Stellar's Sea Cow Hydrodamalis gigas. Original artwork from A Gap in Nature
Price: 35,000.00 AUD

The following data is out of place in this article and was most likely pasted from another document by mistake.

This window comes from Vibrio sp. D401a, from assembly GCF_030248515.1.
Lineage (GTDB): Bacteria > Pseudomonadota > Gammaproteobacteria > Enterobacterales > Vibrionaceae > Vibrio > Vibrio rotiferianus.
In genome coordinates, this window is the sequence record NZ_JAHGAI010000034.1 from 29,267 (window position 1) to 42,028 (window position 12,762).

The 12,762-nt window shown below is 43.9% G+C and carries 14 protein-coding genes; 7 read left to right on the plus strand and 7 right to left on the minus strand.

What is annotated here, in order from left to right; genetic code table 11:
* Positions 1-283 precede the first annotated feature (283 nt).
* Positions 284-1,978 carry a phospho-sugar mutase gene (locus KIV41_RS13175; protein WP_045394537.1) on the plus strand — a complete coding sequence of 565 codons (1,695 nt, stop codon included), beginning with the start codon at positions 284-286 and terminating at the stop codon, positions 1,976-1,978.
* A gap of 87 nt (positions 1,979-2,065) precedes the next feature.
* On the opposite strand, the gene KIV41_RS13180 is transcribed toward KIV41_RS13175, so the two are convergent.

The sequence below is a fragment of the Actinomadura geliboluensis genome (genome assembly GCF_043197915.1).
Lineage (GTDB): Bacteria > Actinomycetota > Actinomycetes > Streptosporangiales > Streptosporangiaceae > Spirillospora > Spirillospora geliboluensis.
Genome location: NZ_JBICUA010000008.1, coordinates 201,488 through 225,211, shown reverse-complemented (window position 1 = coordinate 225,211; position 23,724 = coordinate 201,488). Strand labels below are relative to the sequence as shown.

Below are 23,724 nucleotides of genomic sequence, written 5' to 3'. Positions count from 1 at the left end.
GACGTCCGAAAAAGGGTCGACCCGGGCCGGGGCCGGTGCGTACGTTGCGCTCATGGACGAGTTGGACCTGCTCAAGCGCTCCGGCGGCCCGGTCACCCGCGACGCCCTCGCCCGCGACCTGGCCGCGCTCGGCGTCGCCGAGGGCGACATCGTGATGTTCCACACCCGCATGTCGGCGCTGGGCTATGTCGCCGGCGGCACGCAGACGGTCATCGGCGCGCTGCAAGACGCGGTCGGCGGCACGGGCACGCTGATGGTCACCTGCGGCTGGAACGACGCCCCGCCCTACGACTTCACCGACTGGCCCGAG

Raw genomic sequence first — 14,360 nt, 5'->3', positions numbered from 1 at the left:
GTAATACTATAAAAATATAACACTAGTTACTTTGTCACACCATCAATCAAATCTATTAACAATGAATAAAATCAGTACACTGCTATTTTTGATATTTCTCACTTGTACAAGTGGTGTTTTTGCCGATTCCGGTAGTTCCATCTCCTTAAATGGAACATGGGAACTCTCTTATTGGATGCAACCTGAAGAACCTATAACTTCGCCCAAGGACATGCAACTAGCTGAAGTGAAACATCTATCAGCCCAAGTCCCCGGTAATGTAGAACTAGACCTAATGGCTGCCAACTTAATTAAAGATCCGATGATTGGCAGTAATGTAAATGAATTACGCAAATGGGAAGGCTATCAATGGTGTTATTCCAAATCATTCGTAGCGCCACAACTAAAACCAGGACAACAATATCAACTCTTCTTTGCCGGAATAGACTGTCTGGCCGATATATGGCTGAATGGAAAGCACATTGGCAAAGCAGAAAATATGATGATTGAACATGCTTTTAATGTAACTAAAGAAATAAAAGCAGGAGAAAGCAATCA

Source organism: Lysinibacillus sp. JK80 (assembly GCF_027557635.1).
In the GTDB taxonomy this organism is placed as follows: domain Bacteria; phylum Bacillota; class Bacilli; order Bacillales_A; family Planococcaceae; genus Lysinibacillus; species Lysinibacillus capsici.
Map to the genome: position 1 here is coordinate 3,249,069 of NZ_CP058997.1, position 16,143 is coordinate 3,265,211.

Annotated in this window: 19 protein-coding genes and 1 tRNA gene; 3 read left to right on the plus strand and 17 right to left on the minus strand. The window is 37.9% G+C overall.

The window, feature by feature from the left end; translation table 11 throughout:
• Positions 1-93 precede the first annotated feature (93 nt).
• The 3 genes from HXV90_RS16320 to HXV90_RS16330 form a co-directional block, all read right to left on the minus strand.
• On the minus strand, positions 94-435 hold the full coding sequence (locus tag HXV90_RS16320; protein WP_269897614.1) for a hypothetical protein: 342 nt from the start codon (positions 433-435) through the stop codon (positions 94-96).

2001. Acrylic on canvas, 5 panels, 2000 x 8750mm, framed, signed and dated by artist. Last Record: 1768. Distribution: Prehistorically, around the Rim of the North Pacific, from Japan to at least Monterey Bay, California; Historically, Bering and Copper Islands, Commander Group, Western Bering Sea. With the exception of the great whales, Steller's sea cow was the biggest mammal to survive to modern times. The largest specimens, probably females, could reach over eight metres in length and weigh ten tonnes. Before about 13,000 years ago it was a common and widespread species throughout the coastal regions of the North Pacific. Hunting by Indians and other indigenous people, however, exterminated it and other ice-age giants such as mammoth from the mainland coasts. By two thousand years ago it survived only around the uninhabited Commander Islands in the Bering Sea. A relative of the dugong, it had a thick, bark-like and uneven skin. Its forelimbs were reduced, having no hand bones. They were curiously bent and were covered on the inside with bristles. Its body was itself an island to smaller creatures such as the barnacles that crusted its sides, while certain fish and seabirds used it as a convenient resting place. Some of its inhabitants, including several species of crustaceans that burrowed deep into its skin, forcing it to ooze a thin serum, were found nowhere else. All that we know of Steller's sea cow as a living animal comes from the writings of Georg Steller, the naturalist on the Bering Expedition. The expedition had been sent from St Petersburg to explore the far east, but was shipwrecked on the then unknown Commander Islands in 1741. When the shipwrecked expeditioners discovered the great creatures they were quite numerous in the shallow bays and inlets. Steller wrote that: these animals live in herds together in the sea, males and females usually going with one another, pushing the offspring before them all around the shore. These animals are busy with nothing but their food. The back and half the belly are constantly seen outside the water, and they munch along just like land animals with a slow, steady movement forward. With their feet they scrape the seaweed from the rocks, and they masticate incessantly. When the tide recedes, they go from the shore ...but with the rising tide they go back again to the beach, often so close that we could reach and hit them with poles. They are not in the least afraid of human beings ...they have an extraordinary love for one another, which extends so far that when one of them was cut into, all the others were intent on rescuing it and keeping it from being pulled ashore by closing a circle around it. Others tried to overturn the yawl. Some placed themselves on the rope or tried to draw the harpoon out of its body, in which indeed they were successful several times. We also observed that a male two days in a row came to its dead female on the shore and inquired about its condition ...They play the Venus game in June ...The female flees-slowly-ahead of the male with constant detours ...But when [she] tires of this mock fight and the vain enticements, she lies on her back, and the male completes intercourse in the human way. Winter was evidently a tough time for these giants. Steller observed that they become so emaciated that not only the ridge of their backbone but every rib showed. The total population on the Commander Islands probably did not exceed one or two thousand individ-uals. They were hunted for food, oil and skins, and were extinct within twenty-seven years of their discovery.